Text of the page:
Mixed Reality Service
The recent renaissance in both virtual reality (VR, and in particular, WebVR) and mixed reality (MR) has highlighted a common missing element — the lack of protocol support for shared VR and MR environments.
While single-user environments have their uses, the last twenty years of the Web have conclusively demonstrated connectivity and collaboration provide overwhelming benefits. To have global reach, VR and MR must be built atop an open foundation of protocols supporting connectivity. Without that support, development and deployment of shared VR and MR environments will be slow and piecemeal, under-serving the potential of these new media.
The Mixed Reality Service (MRS) provides one necessary service: the capacity to map URIs to arbitrary geospatial or 3D coordinates.
MRS is being submitted for consideration at the W3C Workshop on the Web & Virtual Reality.
From the abstract:
The Mixed Reality Service (MRS) provides registration and discovery services binding the real world of geospatial coordinates to the virtual world of Universal Resource Identifiers (URIs). The MRS protocol consists of three commands: ‘add’ and ‘delete’, which allow additions and deletions to a mapping of geographical coordinates to URIs; plus ‘search’, which performs searches by geospatial coordinates, returning a list of matching mapped URIs. Potential uses of MRS include mixed reality applications, guidance for autonomous vehicles and drones, and vastly simplified delivery of nearly all location-based services. Simple modifications to MRS make it suitable for shared virtual worlds.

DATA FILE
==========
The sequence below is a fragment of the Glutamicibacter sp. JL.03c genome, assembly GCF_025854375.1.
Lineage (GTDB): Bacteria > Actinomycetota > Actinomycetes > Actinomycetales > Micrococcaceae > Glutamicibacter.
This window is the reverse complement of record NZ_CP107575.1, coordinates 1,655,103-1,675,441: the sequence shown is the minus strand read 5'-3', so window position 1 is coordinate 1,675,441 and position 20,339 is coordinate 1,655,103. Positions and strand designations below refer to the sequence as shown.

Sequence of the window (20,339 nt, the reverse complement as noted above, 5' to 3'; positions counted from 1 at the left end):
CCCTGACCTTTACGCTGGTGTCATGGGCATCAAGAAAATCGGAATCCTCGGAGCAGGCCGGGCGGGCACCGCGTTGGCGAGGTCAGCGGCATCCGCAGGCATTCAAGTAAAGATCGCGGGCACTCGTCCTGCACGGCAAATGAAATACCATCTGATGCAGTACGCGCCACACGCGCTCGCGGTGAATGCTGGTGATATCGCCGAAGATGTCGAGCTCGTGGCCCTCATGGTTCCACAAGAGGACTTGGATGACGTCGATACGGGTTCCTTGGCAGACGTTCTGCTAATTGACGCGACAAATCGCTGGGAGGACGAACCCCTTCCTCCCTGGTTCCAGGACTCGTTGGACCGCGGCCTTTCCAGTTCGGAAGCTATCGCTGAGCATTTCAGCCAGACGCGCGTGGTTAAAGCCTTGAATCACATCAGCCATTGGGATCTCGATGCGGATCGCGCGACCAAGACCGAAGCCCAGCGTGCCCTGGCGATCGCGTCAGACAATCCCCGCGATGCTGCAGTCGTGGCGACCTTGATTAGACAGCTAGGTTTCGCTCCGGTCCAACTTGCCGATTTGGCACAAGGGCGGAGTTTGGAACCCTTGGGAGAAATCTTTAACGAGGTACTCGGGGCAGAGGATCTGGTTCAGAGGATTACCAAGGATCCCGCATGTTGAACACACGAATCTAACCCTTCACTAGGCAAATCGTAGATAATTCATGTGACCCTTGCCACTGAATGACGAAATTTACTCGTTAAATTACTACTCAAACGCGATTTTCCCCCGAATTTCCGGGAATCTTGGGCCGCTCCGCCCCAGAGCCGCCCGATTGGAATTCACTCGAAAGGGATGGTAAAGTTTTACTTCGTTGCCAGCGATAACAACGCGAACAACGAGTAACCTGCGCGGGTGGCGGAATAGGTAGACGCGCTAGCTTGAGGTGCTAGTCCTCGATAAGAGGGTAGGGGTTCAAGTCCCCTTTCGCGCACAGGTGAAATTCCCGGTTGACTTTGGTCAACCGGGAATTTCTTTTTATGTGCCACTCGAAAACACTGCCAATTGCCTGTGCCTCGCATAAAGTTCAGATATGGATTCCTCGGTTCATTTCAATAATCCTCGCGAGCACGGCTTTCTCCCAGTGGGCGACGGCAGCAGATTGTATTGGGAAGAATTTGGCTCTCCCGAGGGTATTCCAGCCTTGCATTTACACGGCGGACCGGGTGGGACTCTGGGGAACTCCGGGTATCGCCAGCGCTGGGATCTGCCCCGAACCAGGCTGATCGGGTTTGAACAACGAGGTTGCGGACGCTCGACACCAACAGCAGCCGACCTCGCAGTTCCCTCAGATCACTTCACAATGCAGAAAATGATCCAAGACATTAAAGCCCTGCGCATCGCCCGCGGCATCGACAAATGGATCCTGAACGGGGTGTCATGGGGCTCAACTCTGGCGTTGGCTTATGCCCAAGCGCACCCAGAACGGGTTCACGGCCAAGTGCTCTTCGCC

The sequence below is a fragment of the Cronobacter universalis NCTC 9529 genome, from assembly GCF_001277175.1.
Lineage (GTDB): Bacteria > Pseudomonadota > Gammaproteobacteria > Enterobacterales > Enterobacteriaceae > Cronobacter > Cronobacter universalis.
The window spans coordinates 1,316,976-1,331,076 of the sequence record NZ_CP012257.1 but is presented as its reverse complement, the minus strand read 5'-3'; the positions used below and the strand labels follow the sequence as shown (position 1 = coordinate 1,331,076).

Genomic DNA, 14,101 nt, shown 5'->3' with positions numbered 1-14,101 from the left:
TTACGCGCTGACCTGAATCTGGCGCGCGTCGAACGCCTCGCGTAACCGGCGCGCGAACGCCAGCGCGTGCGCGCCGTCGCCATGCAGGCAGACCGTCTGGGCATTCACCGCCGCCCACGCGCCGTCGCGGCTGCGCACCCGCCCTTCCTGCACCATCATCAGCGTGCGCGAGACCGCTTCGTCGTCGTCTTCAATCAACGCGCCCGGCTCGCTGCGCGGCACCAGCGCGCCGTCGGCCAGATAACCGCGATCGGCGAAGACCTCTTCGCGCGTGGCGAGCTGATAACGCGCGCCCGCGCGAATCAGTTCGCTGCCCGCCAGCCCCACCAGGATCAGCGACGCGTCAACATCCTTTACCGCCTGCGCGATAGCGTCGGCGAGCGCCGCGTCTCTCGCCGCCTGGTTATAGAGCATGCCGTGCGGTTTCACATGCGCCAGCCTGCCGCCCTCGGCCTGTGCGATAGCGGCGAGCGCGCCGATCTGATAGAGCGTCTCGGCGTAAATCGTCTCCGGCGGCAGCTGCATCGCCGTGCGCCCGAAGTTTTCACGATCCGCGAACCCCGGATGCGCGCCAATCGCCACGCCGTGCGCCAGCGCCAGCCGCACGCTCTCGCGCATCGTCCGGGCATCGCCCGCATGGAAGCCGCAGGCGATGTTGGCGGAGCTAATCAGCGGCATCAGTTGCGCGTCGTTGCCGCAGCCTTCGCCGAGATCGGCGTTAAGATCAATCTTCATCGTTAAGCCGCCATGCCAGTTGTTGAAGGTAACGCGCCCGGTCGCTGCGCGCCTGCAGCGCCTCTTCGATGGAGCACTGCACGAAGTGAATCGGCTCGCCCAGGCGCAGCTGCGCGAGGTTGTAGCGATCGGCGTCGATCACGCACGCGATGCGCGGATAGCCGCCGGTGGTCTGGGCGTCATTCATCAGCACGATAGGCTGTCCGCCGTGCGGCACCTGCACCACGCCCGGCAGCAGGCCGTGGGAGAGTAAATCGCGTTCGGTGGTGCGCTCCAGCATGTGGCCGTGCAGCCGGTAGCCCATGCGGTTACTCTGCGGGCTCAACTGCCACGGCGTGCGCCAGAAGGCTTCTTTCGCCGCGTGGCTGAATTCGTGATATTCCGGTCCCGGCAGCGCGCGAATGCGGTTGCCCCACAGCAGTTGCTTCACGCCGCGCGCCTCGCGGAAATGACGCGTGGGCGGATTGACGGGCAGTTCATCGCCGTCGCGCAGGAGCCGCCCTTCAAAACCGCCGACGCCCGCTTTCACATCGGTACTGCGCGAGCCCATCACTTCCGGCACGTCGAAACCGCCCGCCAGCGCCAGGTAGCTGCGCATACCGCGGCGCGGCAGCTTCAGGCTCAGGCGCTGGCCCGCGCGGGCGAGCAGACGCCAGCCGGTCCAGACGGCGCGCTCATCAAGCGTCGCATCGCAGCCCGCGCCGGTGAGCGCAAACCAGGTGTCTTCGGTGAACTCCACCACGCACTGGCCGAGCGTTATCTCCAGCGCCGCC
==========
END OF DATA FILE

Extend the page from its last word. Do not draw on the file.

MRS — or something much like it — has been needed for two decades. Its initial incarnation as ‘Cyberspace Protocol’ formed the basis of the WWW1 paper that gave birth to VRML.
The recent faux pas of Pokémon Go — putting players into danger, and producing numerous trespass and nuisance violations — highlights the immediate need for Internet-wide protocol support, so mixed reality applications can be deployed safely at global scale.
In the positive case, MRS provides a mechanism for space to ‘speak for itself’. All resources relevant to a place can be presented through a mapped URI. The use cases for this capacity range from the prosaic — such as providing the opening hours of a public park, through the needful — enumerating all of the environmental risks that first responders might encounter at any given location, all the way to applications as sophisticated as publishing the flight paths for autonomous drones finding their way through an urban landscape.
In each use case, the real world benefits from a injection of metadata.
MRS has been designed to be easy for client applications to implement; best-practice approaches to security provide reasonable assurances of both privacy and authenticity.
These are early days in the WebVR revolution. The networked nature of the medium means VR and MR applications could soon be scaling to large numbers of simultaneous users. Where Internet-wide protocol-level support is available, these applications — and WebVR itself — have the best chance of mass adoption.
Device APIs are important. We also need protocols that make it easy for applications and devices to work at global scale. MRS is far from the only protocol we will need in the years to come, but we need it now, and the need will only grow more pressing as VR and MR become quotidian.
The full Mixed Reality Service specification document can be found at https://mixedrealitysystem.org/spec/MRS_Draft_2_September_2016.pdf
Position statement submitted to the W3C Workshop on the Web and Virtual Reality, 23 September 2016.